Following a series of test flights earlier this month, European regulators have said when they think the type could return to service in the region
The embattled Boeing 737 MAX could receive approval from the European Union Aviation Safety Agency (EASA) to resume operations in November, according to the regulator’s chief.
Speaking to Reuters, Patrick Ky, the executive director of EASA said: “For the first time in a year and a half I can say there’s an end in sight to work on the MAX.”
The Boeing 737 MAX was grounded worldwide following two fatal air crashes involving the type in October 2018 and March 2019. The narrowbody’s certificate of airworthiness was revoked after recurring flight control failure involving an augmentation system (MCAS) designed to mimic the pitching behaviour of its predecessors.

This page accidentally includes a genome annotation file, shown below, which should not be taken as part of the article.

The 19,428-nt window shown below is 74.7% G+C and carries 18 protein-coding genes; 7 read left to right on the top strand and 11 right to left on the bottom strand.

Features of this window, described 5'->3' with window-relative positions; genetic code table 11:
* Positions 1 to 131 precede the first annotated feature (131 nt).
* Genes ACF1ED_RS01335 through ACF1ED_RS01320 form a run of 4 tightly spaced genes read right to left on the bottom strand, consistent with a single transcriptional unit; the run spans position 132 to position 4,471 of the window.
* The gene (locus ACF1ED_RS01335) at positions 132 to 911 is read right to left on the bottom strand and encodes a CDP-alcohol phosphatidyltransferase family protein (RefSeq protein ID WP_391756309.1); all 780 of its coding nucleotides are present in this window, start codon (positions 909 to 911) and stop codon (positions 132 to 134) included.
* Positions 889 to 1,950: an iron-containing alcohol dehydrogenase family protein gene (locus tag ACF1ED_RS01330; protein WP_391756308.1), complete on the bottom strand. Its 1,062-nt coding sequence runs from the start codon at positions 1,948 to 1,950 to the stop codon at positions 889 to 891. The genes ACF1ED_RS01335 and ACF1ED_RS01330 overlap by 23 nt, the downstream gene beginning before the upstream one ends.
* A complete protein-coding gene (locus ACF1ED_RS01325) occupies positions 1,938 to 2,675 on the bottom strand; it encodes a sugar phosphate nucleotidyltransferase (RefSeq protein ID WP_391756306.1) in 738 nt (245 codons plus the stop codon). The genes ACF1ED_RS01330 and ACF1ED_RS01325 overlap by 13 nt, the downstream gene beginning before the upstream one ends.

The organisation expects to lift the grounding “not long” after the US Federal Aviation Administration (FAA), but individual countries’ operational clearances could take longer, “we are looking at November,” he added.
Following the test flights, the organisation said in a statement that it was “analysing the data and other information gathered during the flights” and that it was working to return the Boeing 737 MAX to service “as soon as possible, but only once we are convinced it is safe”.
The jet has now been grounded worldwide for 564 days, the longest of any commercial aircraft since the four-year long ban of the de Havilland Comet in 1954.
Meanwhile, a TUI Airways example was ferried from Tenerife/South Airport to Birmingham in the UK last week. The aircraft, G-TUMF (c/n 44599) flew at just 18,000ft at 240kts, presumably to prevent the MCAS system from activating.